The first sight of three-time world champion Patrick Chan in comeback mode after a year off was this: performing to “Mack the Knife” in a chilly Vaughan arena, his opening pass was a wonder, with his patented big strokes, a big hop, his body flying, his arms spread out and up. He filled the rink with that opening pass. It was as if he was announcing, with his body movement: “Here I am. It’s me. I’m back.”
And back with a difference.
How so? He’s skating to vocals for the first time, competitively. He’s bringing what he learned from his year of skating in a flurry of about 40 shows, night after night. He’s more engaged with the audience than ever. He’s found a new charisma. He’s left behind the intensity of being intense, not that he won’t be. But he’ll skate for the love of it this year. He’ll see where his hard work takes him. And he’ll train differently, with more confidence, smarter, preserving that soon-to-be 25-year-old body, one of the oldest out there these days.
“He’s going to make this big comeback,” said choreographer David Wilson. “I’ve got to hand it to him. It takes a lot of courage for him to do it, but he seems really keen.”
Chan admits that the seeds of his comeback were planted at the closing ceremonies of the Sochi Olympics, when the Russians handed off the Olympic mantle to South Korea. “I was thinking in my mind: ‘I don’t want this to end,’” Chan recalled. “’I don’t feel this is a good ending. It’s the end of a chapter, but I want to begin a new one.’”
He doesn’t know, truthfully, if he’ll continue to 2018. He’ll take it one year at a time. But it’s the ultimate intent. He never knows what will happen. Now, he has to pay attention to recovery. The body takes a beating in this sport. “I want to conserve my body, so that when I go to a competition, I can really be fresh and keep up with the young guys,” he said.
Most of all, he wants to leave a mark on the sport, and this season, hopefully “a breath of fresh air.” He’ll do that with his new “Mack the Knife” routine, which is meant to show the love of skating, despite the intensity of competition. It won’t be just about the quads, although he knows you can’t leave home without them.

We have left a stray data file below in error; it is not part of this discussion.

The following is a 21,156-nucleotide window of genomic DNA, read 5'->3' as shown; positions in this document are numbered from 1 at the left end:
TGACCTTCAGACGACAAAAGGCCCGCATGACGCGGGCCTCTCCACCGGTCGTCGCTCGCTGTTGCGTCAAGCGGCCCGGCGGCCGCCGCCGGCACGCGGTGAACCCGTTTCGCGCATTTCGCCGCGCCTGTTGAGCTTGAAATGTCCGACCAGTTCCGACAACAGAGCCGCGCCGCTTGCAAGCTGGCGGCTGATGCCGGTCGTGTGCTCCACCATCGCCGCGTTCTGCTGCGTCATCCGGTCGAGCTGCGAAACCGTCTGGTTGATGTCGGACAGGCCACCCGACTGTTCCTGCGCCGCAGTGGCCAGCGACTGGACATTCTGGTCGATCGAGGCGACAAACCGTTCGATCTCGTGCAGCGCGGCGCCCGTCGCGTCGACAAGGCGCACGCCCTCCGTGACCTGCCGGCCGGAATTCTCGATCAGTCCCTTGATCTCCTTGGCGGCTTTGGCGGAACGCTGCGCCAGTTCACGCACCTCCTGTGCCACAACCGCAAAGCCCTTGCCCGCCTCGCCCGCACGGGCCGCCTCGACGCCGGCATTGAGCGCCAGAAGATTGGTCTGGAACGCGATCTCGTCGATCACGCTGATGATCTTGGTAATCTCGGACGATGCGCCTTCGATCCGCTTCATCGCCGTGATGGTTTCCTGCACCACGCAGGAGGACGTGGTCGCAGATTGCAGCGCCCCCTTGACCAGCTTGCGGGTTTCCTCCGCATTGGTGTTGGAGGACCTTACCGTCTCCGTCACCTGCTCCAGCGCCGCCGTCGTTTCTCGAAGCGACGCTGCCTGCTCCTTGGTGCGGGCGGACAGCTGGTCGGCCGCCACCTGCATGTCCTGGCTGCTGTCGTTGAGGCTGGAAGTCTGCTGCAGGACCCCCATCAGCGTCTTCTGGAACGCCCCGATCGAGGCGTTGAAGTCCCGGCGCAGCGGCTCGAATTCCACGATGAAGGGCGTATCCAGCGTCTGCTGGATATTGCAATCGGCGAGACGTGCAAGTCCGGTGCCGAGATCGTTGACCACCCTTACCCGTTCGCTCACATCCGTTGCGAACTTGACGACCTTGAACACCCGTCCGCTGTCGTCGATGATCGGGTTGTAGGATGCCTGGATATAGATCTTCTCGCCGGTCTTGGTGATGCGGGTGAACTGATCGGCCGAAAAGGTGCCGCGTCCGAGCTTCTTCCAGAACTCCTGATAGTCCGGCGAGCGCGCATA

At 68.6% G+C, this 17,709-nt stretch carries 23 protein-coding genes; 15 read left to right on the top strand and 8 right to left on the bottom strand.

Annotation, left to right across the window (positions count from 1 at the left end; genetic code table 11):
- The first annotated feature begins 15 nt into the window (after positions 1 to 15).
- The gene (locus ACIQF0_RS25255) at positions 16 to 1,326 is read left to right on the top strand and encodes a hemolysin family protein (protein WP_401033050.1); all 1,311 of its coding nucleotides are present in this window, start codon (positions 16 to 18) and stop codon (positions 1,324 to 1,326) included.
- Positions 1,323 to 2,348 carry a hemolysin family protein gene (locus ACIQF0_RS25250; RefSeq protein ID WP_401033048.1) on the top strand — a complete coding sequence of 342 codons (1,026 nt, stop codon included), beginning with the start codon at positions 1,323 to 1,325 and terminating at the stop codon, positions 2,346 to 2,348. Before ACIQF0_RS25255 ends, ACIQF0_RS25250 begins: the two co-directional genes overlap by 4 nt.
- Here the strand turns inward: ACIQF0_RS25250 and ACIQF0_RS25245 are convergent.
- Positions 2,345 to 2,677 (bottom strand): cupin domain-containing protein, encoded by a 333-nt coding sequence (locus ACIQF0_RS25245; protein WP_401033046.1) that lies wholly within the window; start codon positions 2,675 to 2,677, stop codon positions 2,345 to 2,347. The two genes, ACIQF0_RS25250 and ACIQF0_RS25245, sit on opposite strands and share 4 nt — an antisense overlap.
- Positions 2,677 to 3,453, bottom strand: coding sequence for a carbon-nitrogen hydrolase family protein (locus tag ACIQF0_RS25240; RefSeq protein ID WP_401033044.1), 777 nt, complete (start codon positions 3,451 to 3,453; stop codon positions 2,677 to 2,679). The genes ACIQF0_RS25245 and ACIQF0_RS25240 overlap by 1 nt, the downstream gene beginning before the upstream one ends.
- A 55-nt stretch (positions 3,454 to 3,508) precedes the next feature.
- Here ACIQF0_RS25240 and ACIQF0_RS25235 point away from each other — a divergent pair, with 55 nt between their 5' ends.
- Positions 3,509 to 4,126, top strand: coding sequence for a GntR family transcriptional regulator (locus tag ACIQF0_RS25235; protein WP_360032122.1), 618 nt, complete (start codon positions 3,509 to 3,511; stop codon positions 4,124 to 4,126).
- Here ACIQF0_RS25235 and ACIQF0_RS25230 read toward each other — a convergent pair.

The routine harks back to his year of touring last season. He’s learned much from that experience – particularly confidence. Chan says he’s learned a lot from skating with Scott Moir and his command of the ice. “That’s a skill you learn only over time and with experience and honestly, that’s been the greatest experience for me this past year,” he said.
On the ice, Wilson wears red gloves, which accent his movements all the more. He shows Chan the way. “Add some personality in your fingers,” he says as he demonstrates Mack moves to Chan, but at the same time, his shoulders are moving, too. David Wilson came up with the idea of skating to “Mack the Knife,” firstly thinking of a traditional version with Bobby Darin’s iconic work. But then he heard the Michael Buble version and thought: “It was too irresistible.” Besides, Buble is a Canadian. And Chan has met him.
Coach Kathy Johnson first suggested the idea of having Chan learn the essence of tap dancing, to inject that flavour into the showy piece. Wilson found a friend, Lucas Beaver, an artistic everyman who was originally to have spent 1 and a half hours a day in the studio for four days with Chan. But Chan loved the work so much that he ended up working with Beaver for three hours a day for five days. “It’s one of the hardest things I’ve ever done,” Chan said. “Harder than taking hip hop or really high-level ballet.”
It’s tough for a skater accustomed to stiff boots to adopt the movement of tap. In tap, a dancer lets the ankles relax and “dangle in a way, yet show strength,” Chan said. He will not tap on the ice. He’ll bring the swagger of it, though.
“He’s become in the last six days, quite the little tap dancer,” Wilson said. “His new name is Twinkle Toes. But my friend Lucas said he learned tap faster than most dancers who had not done tap before.” Chan is now a full-fledged hoofer, with an entire routine on the floor. There are videos.
Chan’s free program is actually an altered version of the Chopin medley he used last year to win the Japan Open, his only competition of the season. Actually, Wilson found three Chopin pieces that seemed to belong together, as if the composer wrote them in the same mood. The first piece is called “Revolutionary,” a tip of the hat to Chan’s singular style of skating. “It was a labor of love for me,” Wilson said.
But it’s been reworked, with some new elements and tweaks. Chan calls it a more “advanced” version and the new difficulties of it frustrated him at first. “I already had my burst of frustration, because it’s so hard,” he said. “Skating is getting so difficult now, with all the men doing quads. I guess it’s kind of my fault. I kind of asked for it.” But from this past season, he’s learned important things: to trust that it will come, as does the choreography-learned-in-a-hurry in shows. And that a relaxed approach is best. He learned that at the Japan Open last season, when he realized there was no need to worry, he did the event, and sped off for a year of fun.
Before his choreographic session with Wilson, Chan spent eight days surfing in Costa Rica, as a last blast to his year when he didn’t have to worry about injuring himself. Now it’s time to buckle down. He knows he’s far from being fit, but Wilson says Chan can get that in order quickly. He’s determined to work hard, which will help him to relax later.
And anything that happens from now on in his career? “It’s all whipped cream and cherry on top,” Chan said.